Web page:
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ADVANCE Perspective: Physical Therapy & Rehab Medicine

Presidential Perspective

Published June 28, 2012 3:28 PM by Brian Ferrie

ST. LOUIS, MO -- The 63rd National Athletic Trainers' Association (NATA) Annual Meeting & Clinical Symposia is underway in the Gateway City amid a scorching heat wave. With the temperature outside climbing to 106 degrees (seriously, 106!), one of the most momentous developments here is the inauguration of James L. Thornton, MA, ATC, PES, CES, as new NATA president. Thornton's entrance into the spotlight coincides with Marje Albohm, MS, ATC, stepping down after four years of enthusiastically leading the organization. Coincidentally, Albohm also began her presidential tenure in St. Louis, the last time NATA held its annual meeting in the Missouri metropolis. Thornton is the head athletic trainer and director of sports medicine and athletic training services at Clarion University in Clarion, PA, where he has worked since 1990 and oversees a department of three full-time athletic trainers, two certified graduate assistants and 20 athletic training students through a collaborative athletic training education program with California University of Pennsylania.

ADVANCE conducted an exclusive interview with Thornton yesterday in which he offered his thoughts on the profession, his goals as president and this year's conference.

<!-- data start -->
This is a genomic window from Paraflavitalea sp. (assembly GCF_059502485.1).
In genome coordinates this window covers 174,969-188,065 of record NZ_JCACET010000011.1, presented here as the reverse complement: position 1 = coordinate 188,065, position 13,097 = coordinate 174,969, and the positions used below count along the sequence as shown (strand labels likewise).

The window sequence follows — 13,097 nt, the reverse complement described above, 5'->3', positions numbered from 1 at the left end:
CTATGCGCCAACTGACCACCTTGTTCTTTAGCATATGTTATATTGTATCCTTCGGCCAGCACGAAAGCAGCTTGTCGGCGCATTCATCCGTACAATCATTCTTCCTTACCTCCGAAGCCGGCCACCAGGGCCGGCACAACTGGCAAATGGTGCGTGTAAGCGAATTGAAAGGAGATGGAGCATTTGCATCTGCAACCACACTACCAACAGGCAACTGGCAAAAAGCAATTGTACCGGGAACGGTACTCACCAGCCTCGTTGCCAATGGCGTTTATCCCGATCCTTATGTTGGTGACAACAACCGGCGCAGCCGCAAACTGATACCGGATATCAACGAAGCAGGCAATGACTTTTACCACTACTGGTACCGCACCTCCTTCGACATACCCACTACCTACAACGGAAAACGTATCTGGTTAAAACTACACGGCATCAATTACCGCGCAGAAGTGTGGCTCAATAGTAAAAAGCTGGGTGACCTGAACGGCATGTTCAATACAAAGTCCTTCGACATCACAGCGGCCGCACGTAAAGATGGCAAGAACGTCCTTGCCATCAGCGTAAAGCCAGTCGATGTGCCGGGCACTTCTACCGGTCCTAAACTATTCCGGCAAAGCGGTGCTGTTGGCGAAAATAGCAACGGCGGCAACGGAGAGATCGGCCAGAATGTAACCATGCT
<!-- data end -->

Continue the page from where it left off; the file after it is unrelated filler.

ADVANCE Managing Editor Jon Bassett (left) with new NATA President James L. Thornton, MA, ATC, PES, CES

"I'm happy to be back here in St. Louis for the annual meeting," said Thornton. "It's a great city and the venue provides a centralized location in the United States. There is so much downtown for our attendees to do."

Thornton added that concussions, heat illness and sickle cell trait are among the most important focuses in the conference's continuing education program this year.

"Those conditions greatly affect today's active athletes and their families," he related. "So they are very emphasized in our content here, as they should be."

Among his goals as president is to improve the health and safety of young people in the United States. For example, less than 50 percent of high school students in the U.S. currently have access to an athletic trainer, Thornton noted.

"The other critical message to me is spreading awareness that athletic trainers provide health care, not just emergency services," he emphasized.

Stay tuned to the ADVANCE website for a video of this exclusive interview, to be posted next month!

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